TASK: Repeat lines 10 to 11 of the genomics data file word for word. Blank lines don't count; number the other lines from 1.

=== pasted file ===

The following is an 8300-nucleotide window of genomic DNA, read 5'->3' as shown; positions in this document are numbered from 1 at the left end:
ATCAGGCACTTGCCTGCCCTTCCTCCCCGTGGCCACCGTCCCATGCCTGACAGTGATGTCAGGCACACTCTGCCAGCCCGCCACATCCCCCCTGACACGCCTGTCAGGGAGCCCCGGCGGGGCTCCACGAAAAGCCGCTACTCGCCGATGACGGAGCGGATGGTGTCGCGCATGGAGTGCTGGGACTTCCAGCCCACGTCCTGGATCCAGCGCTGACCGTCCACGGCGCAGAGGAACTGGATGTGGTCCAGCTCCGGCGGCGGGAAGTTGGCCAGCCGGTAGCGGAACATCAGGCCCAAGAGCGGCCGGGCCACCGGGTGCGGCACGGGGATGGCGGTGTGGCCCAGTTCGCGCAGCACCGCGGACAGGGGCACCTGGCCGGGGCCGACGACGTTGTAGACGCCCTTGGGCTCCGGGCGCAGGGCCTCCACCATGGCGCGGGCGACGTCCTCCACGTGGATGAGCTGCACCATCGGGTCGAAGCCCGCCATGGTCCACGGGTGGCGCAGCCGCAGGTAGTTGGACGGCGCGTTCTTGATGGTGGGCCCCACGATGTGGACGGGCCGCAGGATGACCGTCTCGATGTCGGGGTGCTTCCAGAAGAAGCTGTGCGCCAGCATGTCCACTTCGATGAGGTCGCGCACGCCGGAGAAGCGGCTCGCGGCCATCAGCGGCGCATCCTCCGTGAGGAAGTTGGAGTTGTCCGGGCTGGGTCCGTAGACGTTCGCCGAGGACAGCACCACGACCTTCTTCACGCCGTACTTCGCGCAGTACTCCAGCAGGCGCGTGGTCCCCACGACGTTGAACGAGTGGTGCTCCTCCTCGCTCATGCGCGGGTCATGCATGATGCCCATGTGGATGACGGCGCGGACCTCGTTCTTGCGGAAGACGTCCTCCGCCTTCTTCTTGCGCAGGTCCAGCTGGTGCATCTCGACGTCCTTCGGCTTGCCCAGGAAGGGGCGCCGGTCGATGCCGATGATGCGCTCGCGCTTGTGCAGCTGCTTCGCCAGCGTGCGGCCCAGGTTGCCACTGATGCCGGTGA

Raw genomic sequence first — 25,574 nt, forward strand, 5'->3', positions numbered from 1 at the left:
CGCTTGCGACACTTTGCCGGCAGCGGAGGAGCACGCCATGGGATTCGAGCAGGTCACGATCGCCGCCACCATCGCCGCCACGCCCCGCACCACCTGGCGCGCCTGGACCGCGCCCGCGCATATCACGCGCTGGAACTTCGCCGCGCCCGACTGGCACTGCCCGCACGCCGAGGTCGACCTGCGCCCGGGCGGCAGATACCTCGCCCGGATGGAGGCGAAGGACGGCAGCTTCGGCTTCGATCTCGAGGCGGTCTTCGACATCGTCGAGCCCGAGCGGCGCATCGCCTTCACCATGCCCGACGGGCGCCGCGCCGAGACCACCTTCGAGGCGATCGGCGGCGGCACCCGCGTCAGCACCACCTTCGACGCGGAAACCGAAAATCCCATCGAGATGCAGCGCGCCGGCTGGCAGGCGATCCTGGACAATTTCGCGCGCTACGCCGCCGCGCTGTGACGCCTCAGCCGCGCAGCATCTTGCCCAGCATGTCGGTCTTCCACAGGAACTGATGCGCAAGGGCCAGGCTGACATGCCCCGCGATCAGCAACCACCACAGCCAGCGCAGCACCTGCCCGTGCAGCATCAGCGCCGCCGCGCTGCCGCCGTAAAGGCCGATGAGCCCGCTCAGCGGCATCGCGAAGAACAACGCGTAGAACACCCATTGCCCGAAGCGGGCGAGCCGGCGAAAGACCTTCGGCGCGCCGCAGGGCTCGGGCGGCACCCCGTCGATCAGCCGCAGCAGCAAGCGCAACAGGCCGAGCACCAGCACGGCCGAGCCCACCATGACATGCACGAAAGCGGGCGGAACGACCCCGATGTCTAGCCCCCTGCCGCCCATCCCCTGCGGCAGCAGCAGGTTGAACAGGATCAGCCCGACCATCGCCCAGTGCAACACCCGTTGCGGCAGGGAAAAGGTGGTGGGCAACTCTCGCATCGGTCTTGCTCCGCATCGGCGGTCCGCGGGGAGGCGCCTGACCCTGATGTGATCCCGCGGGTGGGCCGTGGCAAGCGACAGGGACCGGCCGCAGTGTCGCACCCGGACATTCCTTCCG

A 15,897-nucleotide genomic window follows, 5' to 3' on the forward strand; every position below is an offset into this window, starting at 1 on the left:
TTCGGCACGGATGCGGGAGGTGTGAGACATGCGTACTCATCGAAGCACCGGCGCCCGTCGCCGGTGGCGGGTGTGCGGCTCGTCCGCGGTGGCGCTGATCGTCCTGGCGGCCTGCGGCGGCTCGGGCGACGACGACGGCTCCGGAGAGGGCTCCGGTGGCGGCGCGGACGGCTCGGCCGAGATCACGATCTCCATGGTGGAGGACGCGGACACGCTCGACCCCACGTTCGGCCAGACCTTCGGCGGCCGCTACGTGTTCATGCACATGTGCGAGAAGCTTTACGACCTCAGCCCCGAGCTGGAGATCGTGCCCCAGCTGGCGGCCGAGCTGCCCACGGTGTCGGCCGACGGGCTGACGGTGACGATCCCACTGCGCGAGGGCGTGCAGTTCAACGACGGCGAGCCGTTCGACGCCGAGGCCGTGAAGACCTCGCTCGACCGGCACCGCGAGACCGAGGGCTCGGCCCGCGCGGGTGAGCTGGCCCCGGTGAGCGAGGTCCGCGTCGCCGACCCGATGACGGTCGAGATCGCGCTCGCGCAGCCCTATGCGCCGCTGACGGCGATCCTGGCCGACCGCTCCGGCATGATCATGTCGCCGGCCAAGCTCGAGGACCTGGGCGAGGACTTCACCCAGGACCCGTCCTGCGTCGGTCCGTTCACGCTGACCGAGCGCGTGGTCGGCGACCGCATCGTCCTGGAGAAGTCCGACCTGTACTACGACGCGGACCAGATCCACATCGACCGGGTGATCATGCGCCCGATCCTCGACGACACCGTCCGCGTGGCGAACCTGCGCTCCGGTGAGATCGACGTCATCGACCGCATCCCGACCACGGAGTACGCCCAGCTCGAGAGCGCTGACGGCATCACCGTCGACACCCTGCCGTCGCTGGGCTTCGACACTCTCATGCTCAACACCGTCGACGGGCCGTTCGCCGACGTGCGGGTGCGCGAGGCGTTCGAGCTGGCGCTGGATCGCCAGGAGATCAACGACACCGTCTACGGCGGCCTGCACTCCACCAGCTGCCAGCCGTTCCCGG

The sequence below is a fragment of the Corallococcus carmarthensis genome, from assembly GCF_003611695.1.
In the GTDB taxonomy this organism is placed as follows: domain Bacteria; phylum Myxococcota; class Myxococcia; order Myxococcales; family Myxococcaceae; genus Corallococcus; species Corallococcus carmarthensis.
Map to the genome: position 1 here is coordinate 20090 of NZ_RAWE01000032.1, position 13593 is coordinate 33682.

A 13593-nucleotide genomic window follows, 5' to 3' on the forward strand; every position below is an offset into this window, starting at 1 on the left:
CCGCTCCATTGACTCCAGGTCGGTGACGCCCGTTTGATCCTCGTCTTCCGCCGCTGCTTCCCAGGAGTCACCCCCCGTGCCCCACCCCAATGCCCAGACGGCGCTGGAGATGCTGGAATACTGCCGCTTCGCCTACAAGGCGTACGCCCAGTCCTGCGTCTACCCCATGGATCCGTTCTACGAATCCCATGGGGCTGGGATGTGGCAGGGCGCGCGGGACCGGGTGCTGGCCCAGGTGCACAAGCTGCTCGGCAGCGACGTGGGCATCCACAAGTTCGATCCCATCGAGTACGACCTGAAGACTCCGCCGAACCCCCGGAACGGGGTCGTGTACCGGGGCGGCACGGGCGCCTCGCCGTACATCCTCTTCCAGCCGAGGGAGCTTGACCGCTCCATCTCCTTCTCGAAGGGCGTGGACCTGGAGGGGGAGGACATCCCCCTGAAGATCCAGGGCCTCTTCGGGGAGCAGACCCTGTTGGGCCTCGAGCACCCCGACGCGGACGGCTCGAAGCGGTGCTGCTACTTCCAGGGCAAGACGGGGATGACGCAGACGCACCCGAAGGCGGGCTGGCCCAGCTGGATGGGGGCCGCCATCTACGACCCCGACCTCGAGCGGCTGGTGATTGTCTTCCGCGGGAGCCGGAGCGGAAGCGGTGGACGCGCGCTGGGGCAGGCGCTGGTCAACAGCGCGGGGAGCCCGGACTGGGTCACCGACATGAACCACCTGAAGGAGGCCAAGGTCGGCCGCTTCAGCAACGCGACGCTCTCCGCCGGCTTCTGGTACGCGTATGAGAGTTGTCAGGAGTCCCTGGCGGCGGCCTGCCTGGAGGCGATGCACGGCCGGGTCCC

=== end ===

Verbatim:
A 13593-nucleotide genomic window follows, 5' to 3' on the forward strand; every position below is an offset into this window, starting at 1 on the left:
CCGCTCCATTGACTCCAGGTCGGTGACGCCCGTTTGATCCTCGTCTTCCGCCGCTGCTTCCCAGGAGTCACCCCCCGTGCCCCACCCCAATGCCCAGACGGCGCTGGAGATGCTGGAATACTGCCGCTTCGCCTACAAGGCGTACGCCCAGTCCTGCGTCTACCCCATGGATCCGTTCTACGAATCCCATGGGGCTGGGATGTGGCAGGGCGCGCGGGACCGGGTGCTGGCCCAGGTGCACAAGCTGCTCGGCAGCGACGTGGGCATCCACAAGTTCGATCCCATCGAGTACGACCTGAAGACTCCGCCGAACCCCCGGAACGGGGTCGTGTACCGGGGCGGCACGGGCGCCTCGCCGTACATCCTCTTCCAGCCGAGGGAGCTTGACCGCTCCATCTCCTTCTCGAAGGGCGTGGACCTGGAGGGGGAGGACATCCCCCTGAAGATCCAGGGCCTCTTCGGGGAGCAGACCCTGTTGGGCCTCGAGCACCCCGACGCGGACGGCTCGAAGCGGTGCTGCTACTTCCAGGGCAAGACGGGGATGACGCAGACGCACCCGAAGGCGGGCTGGCCCAGCTGGATGGGGGCCGCCATCTACGACCCCGACCTCGAGCGGCTGGTGATTGTCTTCCGCGGGAGCCGGAGCGGAAGCGGTGGACGCGCGCTGGGGCAGGCGCTGGTCAACAGCGCGGGGAGCCCGGACTGGGTCACCGACATGAACCACCTGAAGGAGGCCAAGGTCGGCCGCTTCAGCAACGCGACGCTCTCCGCCGGCTTCTGGTACGCGTATGAGAGTTGTCAGGAGTCCCTGGCGGCGGCCTGCCTGGAGGCGATGCACGGCCGGGTCCC